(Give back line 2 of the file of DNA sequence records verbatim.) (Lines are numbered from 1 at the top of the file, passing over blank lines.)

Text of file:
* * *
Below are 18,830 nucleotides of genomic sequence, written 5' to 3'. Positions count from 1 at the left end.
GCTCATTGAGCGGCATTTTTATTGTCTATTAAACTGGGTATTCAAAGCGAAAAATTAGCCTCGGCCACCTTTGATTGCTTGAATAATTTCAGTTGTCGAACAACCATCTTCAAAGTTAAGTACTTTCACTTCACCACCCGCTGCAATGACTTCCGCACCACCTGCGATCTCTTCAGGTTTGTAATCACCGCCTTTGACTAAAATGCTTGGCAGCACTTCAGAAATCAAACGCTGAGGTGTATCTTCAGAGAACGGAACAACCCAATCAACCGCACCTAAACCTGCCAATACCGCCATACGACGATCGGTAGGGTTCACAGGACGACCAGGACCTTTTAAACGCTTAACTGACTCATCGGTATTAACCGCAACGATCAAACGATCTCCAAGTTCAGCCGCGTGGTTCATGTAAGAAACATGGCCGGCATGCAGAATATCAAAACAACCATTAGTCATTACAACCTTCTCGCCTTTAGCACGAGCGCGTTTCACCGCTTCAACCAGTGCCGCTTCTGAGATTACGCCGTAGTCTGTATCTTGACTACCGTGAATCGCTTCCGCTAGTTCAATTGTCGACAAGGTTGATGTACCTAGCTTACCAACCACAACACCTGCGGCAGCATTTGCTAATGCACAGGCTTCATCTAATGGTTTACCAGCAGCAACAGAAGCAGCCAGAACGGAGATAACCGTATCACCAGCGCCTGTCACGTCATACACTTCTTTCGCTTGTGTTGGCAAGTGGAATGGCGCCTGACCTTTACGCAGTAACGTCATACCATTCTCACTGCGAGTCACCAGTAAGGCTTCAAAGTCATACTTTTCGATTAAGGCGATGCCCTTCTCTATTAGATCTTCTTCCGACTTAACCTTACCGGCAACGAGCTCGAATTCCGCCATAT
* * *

GCTCATTGAGCGGCATTTTTATTGTCTATTAAACTGGGTATTCAAAGCGAAAAATTAGCCTCGGCCACCTTTGATTGCTTGAATAATTTCAGTTGTCGAACAACCATCTTCAAAGTTAAGTACTTTCACTTCACCACCCGCTGCAATGACTTCCGCACCACCTGCGATCTCTTCAGGTTTGTAATCACCGCCTTTGACTAAAATGCTTGGCAGCACTTCAGAAATCAAACGCTGAGGTGTATCTTCAGAGAACGGAACAACCCAATCAACCGCACCTAAACCTGCCAATACCGCCATACGACGATCGGTAGGGTTCACAGGACGACCAGGACCTTTTAAACGCTTAACTGACTCATCGGTATTAACCGCAACGATCAAACGATCTCCAAGTTCAGCCGCGTGGTTCATGTAAGAAACATGGCCGGCATGCAGAATATCAAAACAACCATTAGTCATTACAACCTTCTCGCCTTTAGCACGAGCGCGTTTCACCGCTTCAACCAGTGCCGCTTCTGAGATTACGCCGTAGTCTGTATCTTGACTACCGTGAATCGCTTCCGCTAGTTCAATTGTCGACAAGGTTGATGTACCTAGCTTACCAACCACAACACCTGCGGCAGCATTTGCTAATGCACAGGCTTCATCTAATGGTTTACCAGCAGCAACAGAAGCAGCCAGAACGGAGATAACCGTATCACCAGCGCCTGTCACGTCATACACTTCTTTCGCTTGTGTTGGCAAGTGGAATGGCGCCTGACCTTTACGCAGTAACGTCATACCATTCTCACTGCGAGTCACCAGTAAGGCTTCAAAGTCATACTTTTCGATTAAGGCGATGCCCTTCTCTATTAGATCTTCTTCCGACTTAACCTTACCGGCAACGAGCTCGAATTCCGCCATAT